Personal and Corporate Reputation: Five Lessons from 2016
1. You Can Prove a Negative
On November 19, 2014, Sabrina Erdely’s Rolling Stone article “A Rape on Campus: A Brutal Assault and Struggle for Justice at UVA” went viral. The article depicted the violent gang rape of a University of Virginia student (“Jackie”) at a Phi Kappa Psi fraternity party. The online article was viewed 2.7 million times. Rolling Stone issued a contemporaneous press release, while Erdely promoted the article in media appearances. In April 2015, Rolling Stone issued a formal retraction after the premise of the article fell apart. UVA administrator Nicole Eramo, Phi Kappa Psi and an individual fraternity member sued Rolling Stone for defamation. Last month, a jury awarded Ms. Eramo $3 million in damages.
The critical first step for those harmed by the article was a time-tested method for reputational recovery: assembling court-admissible evidence. Interviews revealed that the reporter failed to interview (1) the alleged assailants (or obtain their full names) or (2) the individuals who discovered Jackie on the night in question. Interviews revealed that UVA students had informed the reporter that her portrayal was inaccurate. Interviews further revealed that the reporter never obtained critical corroborating documents. An investigation demonstrated that the fraternity did not host a party on the night of the alleged attack and that no members of the fraternity matched Jackie’s description of the alleged assailants. The investigation also revealed that Jackie told the UVA administration a completely different story than the version she provided to Rolling Stone. While courts will continue to make the aggrieved parties whole, the thorough investigation ensured that the facts replaced the discredited article in the permanent record.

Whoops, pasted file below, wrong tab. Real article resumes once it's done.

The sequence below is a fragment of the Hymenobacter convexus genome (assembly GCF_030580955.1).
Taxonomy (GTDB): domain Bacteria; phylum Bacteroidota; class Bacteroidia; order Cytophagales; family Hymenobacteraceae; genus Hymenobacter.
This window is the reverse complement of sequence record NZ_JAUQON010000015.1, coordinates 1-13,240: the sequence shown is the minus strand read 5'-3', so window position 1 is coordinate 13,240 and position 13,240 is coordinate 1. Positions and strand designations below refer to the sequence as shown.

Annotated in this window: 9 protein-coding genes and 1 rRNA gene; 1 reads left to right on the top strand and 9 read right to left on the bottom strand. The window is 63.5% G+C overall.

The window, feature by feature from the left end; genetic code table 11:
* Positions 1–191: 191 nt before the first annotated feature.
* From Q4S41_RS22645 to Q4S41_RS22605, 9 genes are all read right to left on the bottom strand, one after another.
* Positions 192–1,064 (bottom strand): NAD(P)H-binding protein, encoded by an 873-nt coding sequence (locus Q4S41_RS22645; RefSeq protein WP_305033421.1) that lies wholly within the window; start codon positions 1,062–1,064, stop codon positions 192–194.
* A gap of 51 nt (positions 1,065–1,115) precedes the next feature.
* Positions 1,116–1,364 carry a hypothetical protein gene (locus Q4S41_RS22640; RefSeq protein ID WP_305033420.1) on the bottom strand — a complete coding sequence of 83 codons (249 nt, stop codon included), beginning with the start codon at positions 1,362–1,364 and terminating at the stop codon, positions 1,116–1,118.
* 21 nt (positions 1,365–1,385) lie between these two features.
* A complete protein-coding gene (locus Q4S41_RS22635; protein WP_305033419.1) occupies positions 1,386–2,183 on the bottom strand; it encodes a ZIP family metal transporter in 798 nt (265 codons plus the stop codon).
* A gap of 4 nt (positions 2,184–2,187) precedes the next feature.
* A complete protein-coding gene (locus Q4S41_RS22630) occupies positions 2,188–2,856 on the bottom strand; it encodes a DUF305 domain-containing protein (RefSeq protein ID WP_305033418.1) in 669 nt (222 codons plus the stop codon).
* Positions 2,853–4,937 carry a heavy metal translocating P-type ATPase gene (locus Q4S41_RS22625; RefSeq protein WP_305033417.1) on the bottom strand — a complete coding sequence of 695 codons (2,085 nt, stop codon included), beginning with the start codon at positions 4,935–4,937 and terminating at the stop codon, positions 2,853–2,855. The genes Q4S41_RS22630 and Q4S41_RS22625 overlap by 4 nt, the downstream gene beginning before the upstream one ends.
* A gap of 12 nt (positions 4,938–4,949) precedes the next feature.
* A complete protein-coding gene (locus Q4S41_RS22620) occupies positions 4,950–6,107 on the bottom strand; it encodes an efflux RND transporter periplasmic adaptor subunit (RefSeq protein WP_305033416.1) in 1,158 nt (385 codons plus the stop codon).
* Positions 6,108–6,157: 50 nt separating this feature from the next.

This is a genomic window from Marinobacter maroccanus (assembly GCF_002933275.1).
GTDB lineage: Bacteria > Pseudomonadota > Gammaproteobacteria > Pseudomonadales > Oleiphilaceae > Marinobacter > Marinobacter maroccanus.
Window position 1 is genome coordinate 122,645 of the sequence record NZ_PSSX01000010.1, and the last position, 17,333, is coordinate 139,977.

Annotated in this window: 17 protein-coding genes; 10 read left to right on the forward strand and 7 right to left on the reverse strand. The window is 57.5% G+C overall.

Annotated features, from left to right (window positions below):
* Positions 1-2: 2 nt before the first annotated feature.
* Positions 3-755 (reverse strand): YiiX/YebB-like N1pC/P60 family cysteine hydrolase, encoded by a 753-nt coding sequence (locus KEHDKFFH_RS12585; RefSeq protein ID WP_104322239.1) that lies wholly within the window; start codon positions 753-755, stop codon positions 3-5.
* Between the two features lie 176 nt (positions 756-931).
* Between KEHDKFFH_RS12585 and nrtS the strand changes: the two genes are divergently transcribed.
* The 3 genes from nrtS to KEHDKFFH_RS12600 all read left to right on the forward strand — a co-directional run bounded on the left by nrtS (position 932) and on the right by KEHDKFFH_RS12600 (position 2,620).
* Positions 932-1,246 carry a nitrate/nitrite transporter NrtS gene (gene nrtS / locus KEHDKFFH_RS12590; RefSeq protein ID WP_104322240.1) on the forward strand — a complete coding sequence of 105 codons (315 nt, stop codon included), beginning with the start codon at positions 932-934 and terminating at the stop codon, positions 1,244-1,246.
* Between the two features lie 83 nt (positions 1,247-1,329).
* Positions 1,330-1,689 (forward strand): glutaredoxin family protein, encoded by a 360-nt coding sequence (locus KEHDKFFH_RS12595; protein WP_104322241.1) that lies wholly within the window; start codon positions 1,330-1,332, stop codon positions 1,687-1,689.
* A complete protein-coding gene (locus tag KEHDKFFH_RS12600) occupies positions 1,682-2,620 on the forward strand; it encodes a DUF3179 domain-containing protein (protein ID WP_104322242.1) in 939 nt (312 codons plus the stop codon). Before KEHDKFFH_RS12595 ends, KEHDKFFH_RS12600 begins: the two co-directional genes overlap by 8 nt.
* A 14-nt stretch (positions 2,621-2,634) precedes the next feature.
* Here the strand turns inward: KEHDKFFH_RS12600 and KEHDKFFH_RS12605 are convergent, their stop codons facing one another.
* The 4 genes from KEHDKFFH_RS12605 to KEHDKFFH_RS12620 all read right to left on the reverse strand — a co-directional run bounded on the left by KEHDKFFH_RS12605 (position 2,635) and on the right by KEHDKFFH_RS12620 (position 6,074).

2. Truth Is Not Always a Defense
In September 2012, an editor for the website Gawker received a DVD by mail. Less than a month later, Gawker published the contents of the DVD—an excerpt of a sex tape involving Terry Bollea aka Hulk Hogan. The video went viral, with more than five million views. On March 18, 2016, a jury sitting in Florida state court awarded Hogan approximately $140 million in damages, effectively putting Gawker out of business. What perhaps got lost in the news coverage is that the case centered not on defamation or whether the publication was false, but on privacy interests or whether the subject matter was “newsworthy.”
The verdict may have implications for other cases involving the publication of leaked or stolen data, including bank records, medical records and other confidential information. Victims of data breaches often have few options when leaked data is published online, even when the records are stolen or leaked in violation of an employment agreement. As a general rule, media outlets are not liable for publishing documents obtained by third parties where the media outlet played no role in the interception and the records are a matter of public concern. The Gawker case may signal a shift in what is considered a matter of public concern. To borrow from Justice Oliver Wendell Holmes, the law is how judges and juries act. “The prophecies of what the courts will do in fact, and nothing more pretentious, are what I mean by the law.”1 Publishers of online clearinghouses of bank records and other confidential information may find themselves on increasingly precarious legal footing.
3. Publishers of “Fake News” Are Not Immune to Legal Action
Much has been written about the political implications of “fake news” or purposefully fabricated news accounts, but such fake news stories can also damage corporate reputation. Organizations are increasingly confronting false stories or negative reviews that appear to be the work of a business competitor. Courts can be a powerful tool to shine light on the persons or entities behind the publication. Strategic litigation offers discovery tools to identify an anonymous threat and ultimately remove false and defamatory online content.